I have been working through the MOOC How to Build Chatbots and Make Money on edX offered by IBM. In this course they give access to use IBM Watson Assistant to create your own chatbot and try out.
The course asked to create a chatbot that can help an online florist to give suggestions about flowers suitable for various occasions (birthdays, anniversaries, valentines day etc.) for various recipients (mother, girl friend, teacher etc.) and to provide delivery information. However, I tried to use UCEM FAQs specifically the ones relating to “Studying with UCEM” and see how my chatbot, Nikki, will cope.
I picked the name Nikki for my chatbot because I wanted a name that is easy to remember as well as has relevance in more than one region. Nikki, I thought would have relevance in the Western world (shorten for Nichola, Nicole) as well as in the East (Nikita, Nikki).
In the first instance, for a chatbot to work you have to identify intent(s). In the course intent was defined as the goal or purpose of the user input. For example, I have named an intent #greetings to encompass “hello”, “hi”, “hey”, “good morning” and “good evening” type of user inputs intended as greetings.
Entities enable IBM Watson to identify details in the user’s input, which can then be used to provide a customised or differentiated responses to the user. For example “Which flowers for birthday?” and “what are best flowers for Valentine’s day?” both express an intention of getting a suggestion about flowers (#flower_suggestions we can name it), but the two questions will need different answers and this differentiation can be made using entities. Entities have a name and values (a series of values and associated synonyms).
Dialogue defines how the chatbot will respond to the questions posed by the user. Dialogue is structured using the concept of nodes, which has a name, condition and one or more responses. You can have hierarchical nodes (parent nodes and child nodes) and ask user for more information to match conditions to continue with a meaningful dialogue.
In setting up Nikki, I only used intents as the questions and answers I have trained her were of very simple nature. However, I was impressed how good Nikki was in understanding natural language.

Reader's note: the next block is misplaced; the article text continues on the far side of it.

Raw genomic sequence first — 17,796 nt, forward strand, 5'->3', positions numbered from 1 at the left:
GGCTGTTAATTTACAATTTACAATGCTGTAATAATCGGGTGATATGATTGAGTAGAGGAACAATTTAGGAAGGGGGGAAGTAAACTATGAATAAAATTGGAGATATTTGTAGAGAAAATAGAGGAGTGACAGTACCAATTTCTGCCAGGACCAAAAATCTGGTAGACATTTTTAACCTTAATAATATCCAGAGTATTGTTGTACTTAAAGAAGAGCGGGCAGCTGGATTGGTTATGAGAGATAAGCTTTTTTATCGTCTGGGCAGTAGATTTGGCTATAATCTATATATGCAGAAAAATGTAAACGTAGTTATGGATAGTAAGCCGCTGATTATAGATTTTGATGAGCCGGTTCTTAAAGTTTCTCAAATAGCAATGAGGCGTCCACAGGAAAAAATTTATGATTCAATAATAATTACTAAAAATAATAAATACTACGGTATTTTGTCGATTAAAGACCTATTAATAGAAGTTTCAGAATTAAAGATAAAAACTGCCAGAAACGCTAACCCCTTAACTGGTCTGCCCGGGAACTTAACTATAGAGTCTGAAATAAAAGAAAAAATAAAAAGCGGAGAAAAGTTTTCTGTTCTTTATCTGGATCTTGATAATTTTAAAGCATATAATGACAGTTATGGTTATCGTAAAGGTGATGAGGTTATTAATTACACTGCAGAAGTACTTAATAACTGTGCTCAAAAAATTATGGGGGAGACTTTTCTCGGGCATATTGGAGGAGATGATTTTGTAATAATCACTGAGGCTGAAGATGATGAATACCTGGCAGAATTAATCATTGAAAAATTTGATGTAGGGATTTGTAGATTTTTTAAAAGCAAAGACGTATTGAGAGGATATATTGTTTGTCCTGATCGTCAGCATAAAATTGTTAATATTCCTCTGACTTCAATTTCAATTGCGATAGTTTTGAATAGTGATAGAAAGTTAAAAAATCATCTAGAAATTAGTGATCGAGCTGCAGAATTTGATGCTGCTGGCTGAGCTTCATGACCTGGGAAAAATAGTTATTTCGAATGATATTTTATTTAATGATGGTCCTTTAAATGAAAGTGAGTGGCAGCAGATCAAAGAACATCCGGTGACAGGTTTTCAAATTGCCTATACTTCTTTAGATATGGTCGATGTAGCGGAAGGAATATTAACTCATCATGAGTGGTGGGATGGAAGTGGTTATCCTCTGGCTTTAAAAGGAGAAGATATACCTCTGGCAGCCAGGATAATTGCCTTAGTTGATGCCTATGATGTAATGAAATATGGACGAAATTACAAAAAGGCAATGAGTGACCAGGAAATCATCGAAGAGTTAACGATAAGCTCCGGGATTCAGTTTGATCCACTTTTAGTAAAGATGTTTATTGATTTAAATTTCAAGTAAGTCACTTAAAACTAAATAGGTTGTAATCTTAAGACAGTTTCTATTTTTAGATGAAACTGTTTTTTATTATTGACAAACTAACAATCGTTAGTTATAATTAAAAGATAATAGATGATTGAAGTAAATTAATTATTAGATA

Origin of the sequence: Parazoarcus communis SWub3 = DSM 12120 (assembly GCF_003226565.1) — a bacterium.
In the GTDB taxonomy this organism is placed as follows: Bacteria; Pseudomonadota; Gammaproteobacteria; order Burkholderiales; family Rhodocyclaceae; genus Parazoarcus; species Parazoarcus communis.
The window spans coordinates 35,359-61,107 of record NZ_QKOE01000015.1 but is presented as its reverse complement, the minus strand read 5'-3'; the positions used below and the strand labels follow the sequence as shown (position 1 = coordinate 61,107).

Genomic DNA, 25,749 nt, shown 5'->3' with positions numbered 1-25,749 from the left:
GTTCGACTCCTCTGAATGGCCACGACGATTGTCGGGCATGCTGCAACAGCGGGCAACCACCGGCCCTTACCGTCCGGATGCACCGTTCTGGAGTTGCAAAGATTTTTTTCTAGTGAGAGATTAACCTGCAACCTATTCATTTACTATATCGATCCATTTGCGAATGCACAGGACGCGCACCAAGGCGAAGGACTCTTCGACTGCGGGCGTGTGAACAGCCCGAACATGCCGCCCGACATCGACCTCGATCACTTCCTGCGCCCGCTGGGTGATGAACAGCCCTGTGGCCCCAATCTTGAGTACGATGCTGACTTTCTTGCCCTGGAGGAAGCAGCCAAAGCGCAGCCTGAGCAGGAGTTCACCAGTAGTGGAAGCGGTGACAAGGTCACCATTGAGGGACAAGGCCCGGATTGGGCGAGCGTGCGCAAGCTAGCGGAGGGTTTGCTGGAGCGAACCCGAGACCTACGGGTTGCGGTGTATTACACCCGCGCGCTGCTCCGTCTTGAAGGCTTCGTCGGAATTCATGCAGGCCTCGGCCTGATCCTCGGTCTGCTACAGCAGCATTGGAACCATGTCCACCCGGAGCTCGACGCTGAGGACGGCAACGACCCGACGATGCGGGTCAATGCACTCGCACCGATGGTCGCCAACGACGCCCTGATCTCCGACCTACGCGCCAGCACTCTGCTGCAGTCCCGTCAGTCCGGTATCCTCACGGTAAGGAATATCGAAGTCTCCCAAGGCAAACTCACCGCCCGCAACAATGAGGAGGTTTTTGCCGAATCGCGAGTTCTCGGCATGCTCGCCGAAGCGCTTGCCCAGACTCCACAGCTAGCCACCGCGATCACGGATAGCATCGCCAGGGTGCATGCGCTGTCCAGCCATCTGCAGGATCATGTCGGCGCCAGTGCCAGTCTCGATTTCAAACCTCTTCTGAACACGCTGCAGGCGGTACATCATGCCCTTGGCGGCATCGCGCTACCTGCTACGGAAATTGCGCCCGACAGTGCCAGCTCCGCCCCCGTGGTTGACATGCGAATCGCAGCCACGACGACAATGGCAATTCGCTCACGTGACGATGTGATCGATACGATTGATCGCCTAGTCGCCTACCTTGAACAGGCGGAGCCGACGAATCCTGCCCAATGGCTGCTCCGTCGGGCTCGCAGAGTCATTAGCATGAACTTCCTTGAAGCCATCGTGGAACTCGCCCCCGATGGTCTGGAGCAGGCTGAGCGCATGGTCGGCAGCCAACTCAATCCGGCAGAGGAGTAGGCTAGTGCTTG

For example, I have trained Nikki to give information to student(s) about change of circumstances, something unexpected happening in your life that may affect your studies. These included being unwell, travelling for work etc. In a conversation with Nikki, one colleague typed in “I’m under the weather” and I wasn’t sure what Nikki would say.
Nikki surprised us by correctly identifying the request and with the response to direct the user to change of circumstances procedure.
Another colleague informed Nikki “I am ill” again for which she directed them to the change of circumstances page. Then my colleague typed “death” at which point Nikki said
“Great talking to you. Have a good day.”
If someone is dead they can’t communicate with you anymore so Nikki ended the conversation which was funny and clever. However, I have now taught her to be more empathetic and suggest the response as for change of personal circumstances as it is more likely to be a death in the family that they are talking about. Until I specifically introduce entities to capture different change of circumstances situations Nikki is directing them to the same change of circumstances answer.
I would highly recommend this course if you are looking to get yourself familiar with AI chatbots. It is fun, doesn’t take a long time and most of all it is free.
I am a Learning Technology Researcher and the Chair of the Online Learning Research Centre at the University College of Estate Management. My principle research interests lie in the area of social implications of information and communication technologies, especially eLearning.
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